The best way to see a city is on foot, and Mérida is no exception, especially in the downtown or Centro area. Walking, not only can you interact with locals; you’ll also see, hear, and even smell things you can’t from a car.
The first installment of this series took us around the block made up by 60, 63, 65, and 62.
Today’s walk? From Calle 61 at 62 to 64 to 63 and back to the Plaza Grande at 62!
We start at the corner of Calle 62 and 61, in the shade of the Olimpo, a cultural center built on the site of the original Olimpo, lost in the 1970’s thanks to a mayor desperate to convert a historic mansion into a taxi parking lot. His excuse? It was falling apart. The good news is that the new Olimpo was built to fit in with the surrounding buildings and doesn’t clash too harshly with its neighbor, Mérida’s municipal hall.
Walking west, pass Burger King and Bisquets de Obregón on your right, franchises both. An entrance opens up on your right, you can see the space once occupied by this large mansion once home to gardens and all sorts of life, now a much-needed parking lot.
On the south side of the street, next to the tattoo shop with the requisite pot pipes on display, is the prettiest item on this block: a semi-circular pink two-story with white trim and a ton of character. Notice the bronze statue on the right standing on a safe. There are also lots of plants, a fountain, and limestone basins.
Across the street at the Capricho Mexico City-style taco stand, the taco guy insists that actual people do live in that house, even though the many imposing padlocks on the gate might suggest otherwise.
There’s also a bubble tea shop next to the tacos if you are in the mood for dessert, with an adult toy store called Sexópolis next to that. Beside the pink statue-filled scene above is the 1970’s LAMK building. Lamk, from what I could glean, is a Lebanese surname.
On the corner, the Bar Campeche, a once-thriving Cantina, now sadly for rent or sale, another victim of the pandemic perhaps? Turn (south) onto 64. Traffic is now coming towards you. On the right, as you walk, the pale-yellow building is home to the offices of Grupo Plan, who run several Yucatán haciendas – Temozón, Ochil, Santa Rosa among others – owned by the Mexican banker Roberto Hernández. After that, all your beauty supply needs can be had in the store in the blue building, decidedly not colonial or Porfirian with an interesting roof treatment visible if you glance upwards.
Several unremarkable buildings make up the rest of the street, mostly 1970’s modern, and not worth a second glance. On the right (west) side of the street is an ochre building: it is what’s left of the Monjas convent. Once a huge property with an entrance way off on Calle 66; revolutionary forces expropriated most of the building and much was torn down and replaced with commercial or residential space, including La Casa de las Artesanías.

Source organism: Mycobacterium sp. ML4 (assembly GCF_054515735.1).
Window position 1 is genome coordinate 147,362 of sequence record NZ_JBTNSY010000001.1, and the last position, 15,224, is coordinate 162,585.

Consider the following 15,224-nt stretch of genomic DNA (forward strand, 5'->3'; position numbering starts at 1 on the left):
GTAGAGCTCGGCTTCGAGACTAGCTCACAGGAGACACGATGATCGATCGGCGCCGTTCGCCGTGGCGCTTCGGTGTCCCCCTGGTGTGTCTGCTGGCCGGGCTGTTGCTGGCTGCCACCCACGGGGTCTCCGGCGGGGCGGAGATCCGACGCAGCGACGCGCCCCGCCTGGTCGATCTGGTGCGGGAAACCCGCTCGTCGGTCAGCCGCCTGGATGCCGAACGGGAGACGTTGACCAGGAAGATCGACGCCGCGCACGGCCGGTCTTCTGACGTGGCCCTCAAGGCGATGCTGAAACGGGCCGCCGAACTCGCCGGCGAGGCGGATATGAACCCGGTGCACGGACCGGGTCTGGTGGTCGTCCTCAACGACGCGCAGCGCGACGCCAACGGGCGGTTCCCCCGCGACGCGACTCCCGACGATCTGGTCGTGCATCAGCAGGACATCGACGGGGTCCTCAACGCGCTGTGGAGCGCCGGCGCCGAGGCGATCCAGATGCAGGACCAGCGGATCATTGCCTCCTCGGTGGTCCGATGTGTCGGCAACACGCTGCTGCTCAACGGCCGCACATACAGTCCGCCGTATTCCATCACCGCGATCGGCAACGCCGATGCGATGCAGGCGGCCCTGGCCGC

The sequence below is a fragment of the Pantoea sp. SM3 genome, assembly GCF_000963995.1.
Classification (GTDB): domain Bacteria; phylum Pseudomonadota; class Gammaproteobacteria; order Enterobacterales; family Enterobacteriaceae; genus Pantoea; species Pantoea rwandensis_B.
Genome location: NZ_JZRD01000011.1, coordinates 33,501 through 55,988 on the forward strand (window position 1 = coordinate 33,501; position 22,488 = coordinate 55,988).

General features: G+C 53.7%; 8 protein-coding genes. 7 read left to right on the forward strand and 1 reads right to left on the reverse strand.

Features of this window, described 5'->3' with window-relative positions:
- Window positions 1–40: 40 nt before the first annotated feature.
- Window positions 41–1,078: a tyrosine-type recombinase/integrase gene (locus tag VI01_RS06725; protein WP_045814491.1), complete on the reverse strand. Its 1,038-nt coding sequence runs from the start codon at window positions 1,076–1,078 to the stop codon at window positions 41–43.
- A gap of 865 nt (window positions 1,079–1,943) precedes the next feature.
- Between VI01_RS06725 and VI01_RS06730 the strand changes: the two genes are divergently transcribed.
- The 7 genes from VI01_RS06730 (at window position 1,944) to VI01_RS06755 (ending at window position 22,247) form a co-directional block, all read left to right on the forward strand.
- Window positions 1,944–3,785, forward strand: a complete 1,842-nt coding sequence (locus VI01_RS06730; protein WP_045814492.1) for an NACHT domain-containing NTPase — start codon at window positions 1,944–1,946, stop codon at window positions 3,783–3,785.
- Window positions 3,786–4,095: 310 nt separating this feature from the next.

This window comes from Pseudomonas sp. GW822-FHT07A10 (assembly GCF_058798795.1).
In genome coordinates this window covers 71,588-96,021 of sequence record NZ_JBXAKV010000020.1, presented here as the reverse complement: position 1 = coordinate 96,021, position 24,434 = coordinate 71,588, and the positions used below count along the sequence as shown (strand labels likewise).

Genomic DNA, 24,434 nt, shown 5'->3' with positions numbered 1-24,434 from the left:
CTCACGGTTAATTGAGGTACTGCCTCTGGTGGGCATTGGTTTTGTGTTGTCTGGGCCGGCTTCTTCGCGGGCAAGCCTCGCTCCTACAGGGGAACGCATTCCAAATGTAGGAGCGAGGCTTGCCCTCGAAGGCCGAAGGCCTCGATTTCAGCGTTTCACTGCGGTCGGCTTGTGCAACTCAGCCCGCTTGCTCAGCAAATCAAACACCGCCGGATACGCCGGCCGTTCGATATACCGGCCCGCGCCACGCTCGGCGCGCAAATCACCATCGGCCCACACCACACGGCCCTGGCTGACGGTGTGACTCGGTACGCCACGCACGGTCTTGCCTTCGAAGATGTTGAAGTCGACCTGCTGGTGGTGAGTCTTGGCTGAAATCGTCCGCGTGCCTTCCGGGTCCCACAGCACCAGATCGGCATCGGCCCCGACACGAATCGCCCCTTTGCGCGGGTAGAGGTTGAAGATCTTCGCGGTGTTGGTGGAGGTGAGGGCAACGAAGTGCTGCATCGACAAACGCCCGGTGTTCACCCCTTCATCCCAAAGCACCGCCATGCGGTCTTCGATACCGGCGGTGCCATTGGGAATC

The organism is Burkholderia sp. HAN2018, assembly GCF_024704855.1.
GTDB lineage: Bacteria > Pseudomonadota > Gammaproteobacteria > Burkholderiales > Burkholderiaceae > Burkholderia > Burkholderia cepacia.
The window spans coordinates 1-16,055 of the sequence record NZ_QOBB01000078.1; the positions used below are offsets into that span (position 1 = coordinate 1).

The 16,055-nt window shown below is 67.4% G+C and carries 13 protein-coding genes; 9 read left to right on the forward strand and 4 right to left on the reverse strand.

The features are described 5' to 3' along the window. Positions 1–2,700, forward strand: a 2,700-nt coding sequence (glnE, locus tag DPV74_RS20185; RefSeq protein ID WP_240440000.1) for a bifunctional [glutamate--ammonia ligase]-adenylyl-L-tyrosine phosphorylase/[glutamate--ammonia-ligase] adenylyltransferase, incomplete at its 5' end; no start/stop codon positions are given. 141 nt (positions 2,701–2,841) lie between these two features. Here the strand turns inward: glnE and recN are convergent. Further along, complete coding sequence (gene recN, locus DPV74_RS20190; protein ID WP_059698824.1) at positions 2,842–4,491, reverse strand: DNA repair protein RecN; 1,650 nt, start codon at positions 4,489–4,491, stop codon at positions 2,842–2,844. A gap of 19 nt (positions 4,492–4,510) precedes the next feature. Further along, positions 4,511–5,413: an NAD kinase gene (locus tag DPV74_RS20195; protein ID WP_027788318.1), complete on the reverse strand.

On the corner, a peculiar art-deco influenced building with glass blocks and interesting tile work now housing an Oxxo convenience store under its Edificio Monjas moniker.
It is here – Calle 63 – where you turn left (east) to make your way back to the Plaza Grande. On your right (south side of the street) as you walk, notice the Hotel Lord, an unlikely place for any lord of repute to lay his royal cranium; the new Cristian Bravo restaurant, Matilda; and at the end of the block, the red brick building known as the Casa de Ladrillos. Under it is a parking lot and there, the remains of colonial-era tunnels. Legend has it that these run from the convent to the San Ildefonso Cathedral thereby potentially connecting male and female religious types, but others maintain that these are merely storage areas under the buildings in question. Between Matilda and the brick building is an older edifice with lots of small storefronts. If you see a sign at one of the openings that advertises Se Rentan Cuartos (rooms for rent) go in and look around. The ambience uncannily reminds me of a documentary I saw on Cuba just recently.
The other (north) side of the street has a few holes. Where there was a historic building is now a municipal office and parking lot. Notice the old stone wall that indicates what was there. See the motorcycles? Notice a walled-in entrance or doorway. Still on that side, there is another hotel with a gated entrance to a set of stairs going down. More tunnels? No, this was the entrance to a nightclub (called discotheques back in the day) featuring a cenote…
Finally, you’re back on the square. Walk north again and past the Dairy Queen tucked into a colonial columned archway, past and under the municipal hall and you have arrived exactly where you left off, at the Olimpo building on the corner of 62 and 61.
Reward yourself in the shade with a coconut sherbet at the Sorbetería Colon, a local favorite since 1907, right there on the square.
Editorial by Ralf Hollmann
A Yucatecan born in Germany and raised in Canada, with a degree in Hospitality and Tourism from the British Columbia Institute of Technology. Ralf has experience in leisure tourism, journalism, research, editing, writing, and creative writing. He’s also a musician.
Photography by Ralf Hollmann y Alfredo García for use in Yucatán Today.
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